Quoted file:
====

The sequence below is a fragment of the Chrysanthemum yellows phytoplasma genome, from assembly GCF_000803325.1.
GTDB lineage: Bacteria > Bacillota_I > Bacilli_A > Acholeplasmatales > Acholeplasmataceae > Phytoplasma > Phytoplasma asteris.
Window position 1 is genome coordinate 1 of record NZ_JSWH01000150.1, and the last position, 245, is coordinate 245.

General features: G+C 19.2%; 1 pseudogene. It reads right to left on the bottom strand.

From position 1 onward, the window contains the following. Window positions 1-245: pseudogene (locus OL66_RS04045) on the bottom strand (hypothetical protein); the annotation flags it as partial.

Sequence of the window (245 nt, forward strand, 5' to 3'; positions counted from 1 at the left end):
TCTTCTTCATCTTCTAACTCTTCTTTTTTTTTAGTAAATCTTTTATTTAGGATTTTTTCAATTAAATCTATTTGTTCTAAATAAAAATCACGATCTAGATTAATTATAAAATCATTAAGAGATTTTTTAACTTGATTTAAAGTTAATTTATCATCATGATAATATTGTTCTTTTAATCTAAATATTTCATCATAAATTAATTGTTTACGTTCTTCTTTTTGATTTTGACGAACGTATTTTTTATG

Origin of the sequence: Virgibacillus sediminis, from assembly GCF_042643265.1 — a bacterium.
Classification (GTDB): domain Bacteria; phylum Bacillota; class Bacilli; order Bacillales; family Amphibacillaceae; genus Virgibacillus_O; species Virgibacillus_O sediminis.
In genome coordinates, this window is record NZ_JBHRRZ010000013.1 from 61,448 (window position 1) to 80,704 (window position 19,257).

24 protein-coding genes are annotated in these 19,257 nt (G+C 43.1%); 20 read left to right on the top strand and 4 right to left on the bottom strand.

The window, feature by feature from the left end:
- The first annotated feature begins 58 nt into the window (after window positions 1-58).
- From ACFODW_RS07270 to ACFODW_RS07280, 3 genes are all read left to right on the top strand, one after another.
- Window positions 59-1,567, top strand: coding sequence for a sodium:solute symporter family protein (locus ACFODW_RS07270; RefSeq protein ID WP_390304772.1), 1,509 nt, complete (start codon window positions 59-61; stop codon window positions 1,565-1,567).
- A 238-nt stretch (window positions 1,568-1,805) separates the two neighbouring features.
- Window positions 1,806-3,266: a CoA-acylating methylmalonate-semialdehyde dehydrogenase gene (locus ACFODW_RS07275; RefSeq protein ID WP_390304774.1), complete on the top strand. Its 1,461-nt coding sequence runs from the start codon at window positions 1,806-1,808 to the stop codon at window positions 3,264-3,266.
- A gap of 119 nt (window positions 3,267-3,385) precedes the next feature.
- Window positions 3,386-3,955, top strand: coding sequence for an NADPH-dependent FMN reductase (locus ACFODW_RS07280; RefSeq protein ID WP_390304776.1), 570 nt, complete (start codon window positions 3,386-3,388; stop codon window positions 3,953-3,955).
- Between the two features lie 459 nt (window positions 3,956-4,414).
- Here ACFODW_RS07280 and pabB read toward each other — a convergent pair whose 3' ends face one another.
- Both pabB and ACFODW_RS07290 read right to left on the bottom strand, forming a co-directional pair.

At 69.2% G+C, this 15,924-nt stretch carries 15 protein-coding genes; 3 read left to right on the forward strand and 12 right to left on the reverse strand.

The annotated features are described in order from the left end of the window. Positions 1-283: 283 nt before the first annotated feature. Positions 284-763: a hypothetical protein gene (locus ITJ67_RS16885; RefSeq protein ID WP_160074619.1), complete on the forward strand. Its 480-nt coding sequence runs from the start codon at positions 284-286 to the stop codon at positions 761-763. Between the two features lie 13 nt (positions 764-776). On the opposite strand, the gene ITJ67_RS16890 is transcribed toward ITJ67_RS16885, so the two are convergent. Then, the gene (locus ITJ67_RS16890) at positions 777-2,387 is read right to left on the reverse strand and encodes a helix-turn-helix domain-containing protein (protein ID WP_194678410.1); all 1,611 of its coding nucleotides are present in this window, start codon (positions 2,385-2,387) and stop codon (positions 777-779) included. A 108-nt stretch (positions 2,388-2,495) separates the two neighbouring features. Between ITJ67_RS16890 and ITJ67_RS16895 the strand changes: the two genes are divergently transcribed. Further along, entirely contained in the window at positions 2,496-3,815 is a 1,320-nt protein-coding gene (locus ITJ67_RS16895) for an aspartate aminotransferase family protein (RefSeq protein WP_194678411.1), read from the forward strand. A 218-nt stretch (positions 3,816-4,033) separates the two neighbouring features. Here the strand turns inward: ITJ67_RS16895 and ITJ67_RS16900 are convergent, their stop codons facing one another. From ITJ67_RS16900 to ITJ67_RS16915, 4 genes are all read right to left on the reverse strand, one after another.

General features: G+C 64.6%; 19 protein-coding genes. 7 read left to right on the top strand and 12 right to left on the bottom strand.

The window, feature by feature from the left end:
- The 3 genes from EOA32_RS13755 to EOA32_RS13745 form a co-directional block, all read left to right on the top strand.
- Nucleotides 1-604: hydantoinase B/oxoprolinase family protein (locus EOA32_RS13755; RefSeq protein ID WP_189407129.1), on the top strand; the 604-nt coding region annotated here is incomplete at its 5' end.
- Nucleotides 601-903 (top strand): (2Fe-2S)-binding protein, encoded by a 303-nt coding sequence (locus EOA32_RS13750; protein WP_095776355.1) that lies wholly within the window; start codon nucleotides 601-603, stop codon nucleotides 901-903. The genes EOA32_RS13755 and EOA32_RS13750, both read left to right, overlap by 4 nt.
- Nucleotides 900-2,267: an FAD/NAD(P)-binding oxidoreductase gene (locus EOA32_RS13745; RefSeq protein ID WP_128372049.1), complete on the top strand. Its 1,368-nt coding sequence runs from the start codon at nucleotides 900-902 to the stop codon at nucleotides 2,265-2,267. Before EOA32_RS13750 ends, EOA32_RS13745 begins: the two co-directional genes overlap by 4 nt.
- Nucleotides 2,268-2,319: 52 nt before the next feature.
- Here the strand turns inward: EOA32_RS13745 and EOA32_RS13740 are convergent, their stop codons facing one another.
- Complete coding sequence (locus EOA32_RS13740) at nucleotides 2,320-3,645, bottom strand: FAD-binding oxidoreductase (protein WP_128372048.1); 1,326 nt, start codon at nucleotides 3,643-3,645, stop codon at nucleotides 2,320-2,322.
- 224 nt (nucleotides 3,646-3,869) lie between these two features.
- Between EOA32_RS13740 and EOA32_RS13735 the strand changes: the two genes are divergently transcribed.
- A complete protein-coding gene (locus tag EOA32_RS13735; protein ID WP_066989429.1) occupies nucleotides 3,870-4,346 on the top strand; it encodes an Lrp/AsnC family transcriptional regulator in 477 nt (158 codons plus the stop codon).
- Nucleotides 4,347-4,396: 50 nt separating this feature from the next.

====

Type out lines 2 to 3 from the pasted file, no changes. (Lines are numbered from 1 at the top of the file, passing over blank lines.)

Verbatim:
GTDB lineage: Bacteria > Bacillota_I > Bacilli_A > Acholeplasmatales > Acholeplasmataceae > Phytoplasma > Phytoplasma asteris.
Window position 1 is genome coordinate 1 of record NZ_JSWH01000150.1, and the last position, 245, is coordinate 245.